12:13pm PT by Carolyn Giardina
Postproduction Vet Ron Silveira Remembered by Colleagues and Friends
This past week, numerous members of the Hollywood community wrote to The Hollywood Reporter's Behind the Screen, remembering Ron Silveira, a highly regarded postproduction industry vet, who passed away on June 20 after a battle with cancer.
He most recently served as vp of Universal Studios Digital Services for NBC Universal, which he joined in 2004. During that time, he worked on many series, including those from Dick Wolf (Law and Order, Chicago P.D., Chicago Fire), The Office and Parenthood.
Arthur Forney, co-exec producer on Wolf series such as Law & Order: SUV, described Silveira as "a great man who was a major force in our industry moving forward in the digital age. When things started to get out of hand, he was always the one who calmed everyone's emotions and solved our problems.
"Ron also was my friend. We shared our family stories, talked about his mountain climbing and shared our enthusiasm about cars. Ron was somebody you could trust. I'll miss his love of life, his quiet control, knowledge and vision."
"He has been key to the growth and success of UDS from a distribution facility into a client-focused full service post house," wrote Richard Winnie, vp postproduction at Universal Television, who described Silveira as "a strong and dedicated presence in the industry for many years. Always calm, focused and cheerful, even in the most chaotic of times.
"Watching him go through this last most difficult part of his life has taught me so much about the depth of courage, persistence, nobility and grace some very unique humans are capable of in the face of dire adversity. We are losing an invaluable member of our Universal family and our post community."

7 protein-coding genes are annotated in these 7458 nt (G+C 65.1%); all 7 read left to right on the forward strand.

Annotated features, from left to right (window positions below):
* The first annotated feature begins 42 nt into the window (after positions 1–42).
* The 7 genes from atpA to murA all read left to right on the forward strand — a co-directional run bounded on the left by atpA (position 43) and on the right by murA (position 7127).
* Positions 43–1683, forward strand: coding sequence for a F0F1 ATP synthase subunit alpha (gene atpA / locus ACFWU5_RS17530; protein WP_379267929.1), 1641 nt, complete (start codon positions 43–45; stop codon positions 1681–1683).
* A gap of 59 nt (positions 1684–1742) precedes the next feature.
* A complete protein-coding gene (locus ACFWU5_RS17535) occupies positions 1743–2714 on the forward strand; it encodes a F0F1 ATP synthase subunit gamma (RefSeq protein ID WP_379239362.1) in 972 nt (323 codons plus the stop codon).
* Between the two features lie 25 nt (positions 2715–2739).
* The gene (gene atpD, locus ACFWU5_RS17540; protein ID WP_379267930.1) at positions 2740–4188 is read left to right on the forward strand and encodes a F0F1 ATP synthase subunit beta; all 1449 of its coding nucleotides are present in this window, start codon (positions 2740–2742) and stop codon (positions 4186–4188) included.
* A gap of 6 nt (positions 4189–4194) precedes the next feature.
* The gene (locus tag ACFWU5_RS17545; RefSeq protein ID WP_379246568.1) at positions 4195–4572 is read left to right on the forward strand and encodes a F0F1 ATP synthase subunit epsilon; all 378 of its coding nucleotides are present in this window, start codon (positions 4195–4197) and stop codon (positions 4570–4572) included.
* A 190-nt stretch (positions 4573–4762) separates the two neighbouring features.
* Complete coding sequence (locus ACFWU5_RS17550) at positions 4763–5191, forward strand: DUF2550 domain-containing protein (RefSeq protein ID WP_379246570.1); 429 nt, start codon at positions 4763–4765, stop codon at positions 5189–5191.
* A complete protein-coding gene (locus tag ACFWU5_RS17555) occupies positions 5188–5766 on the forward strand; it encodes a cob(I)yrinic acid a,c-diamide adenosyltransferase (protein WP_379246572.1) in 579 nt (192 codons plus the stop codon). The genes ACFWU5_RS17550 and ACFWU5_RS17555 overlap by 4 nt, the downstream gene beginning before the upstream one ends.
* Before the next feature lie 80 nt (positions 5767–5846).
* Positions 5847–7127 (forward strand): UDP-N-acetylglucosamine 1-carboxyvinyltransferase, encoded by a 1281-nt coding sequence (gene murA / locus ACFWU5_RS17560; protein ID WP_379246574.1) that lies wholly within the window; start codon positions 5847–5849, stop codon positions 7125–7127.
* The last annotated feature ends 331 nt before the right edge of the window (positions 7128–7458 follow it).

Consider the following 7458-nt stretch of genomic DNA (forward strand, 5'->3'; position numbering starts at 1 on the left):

During his career, Silveira ran post houses, including The Post Group, Unitel and Compact Video/Image Transform. "Ron was an excellent businessman, a politician (in the best meaning), and a great friend. … He treated all with great kindness and respect, and in return he was admired by all," John H. Radulovic, producer on Ray Donovan, wrote, adding that Silveira was also an avid mountain climber who "managed to climb to the top of every mountain peak over fourteen thousand feet on the West Coast."
Film editor and Ediflex nonlinear editing system pioneer Herb Dow remembered Silveira as a "pioneer in postproduction … from the early days of nonlinear editing through the advances in digital production, he helped us grow and understand the technology that transformed our industry, and he did it with grace and style. A true gentleman and friend to all, he will be sorely missed."
"He was loved," said writer, producer and director John Strong, who worked on one of the earliest films to be cut with an Ediflex at 24fps at the former Unitel, where Silveira at the time served as president. "From the day I met him, I did my business exclusively with him," Strong said. "He was the most rare human being in the film business — someone you could always count on, always told you the truth. … He cared, and he made everything work."
"In 22 years, I have never seen him raise his voice, lose his cool, or say an unkind word about anyone," said friend and former colleague Ralph Horan. "He had a quiet confidence about all that he did. I have often said, if there is ever an emergency situation, fire, earthquake, or flood, I want to be standing next to Ron Silveira at the time. He will be calm and know what to do."
Wrote producer Jules Rask, who worked with Silveira at UDS as it was being created in 2004, "Ron fought his cancer with all the gusto he committed to his passion of mountaineering. He had tried everything and exhausted all of his options in trying to beat pancreatic cancer. As a 10-year cancer survivor and stem cell recipient, Ron and I had a number of talks about his condition, and he was always upbeat and a fighter. I have nothing but respect and admiration for the way that Ron conducted his life — as an executive, a husband, a colleague, mountaineer and friend."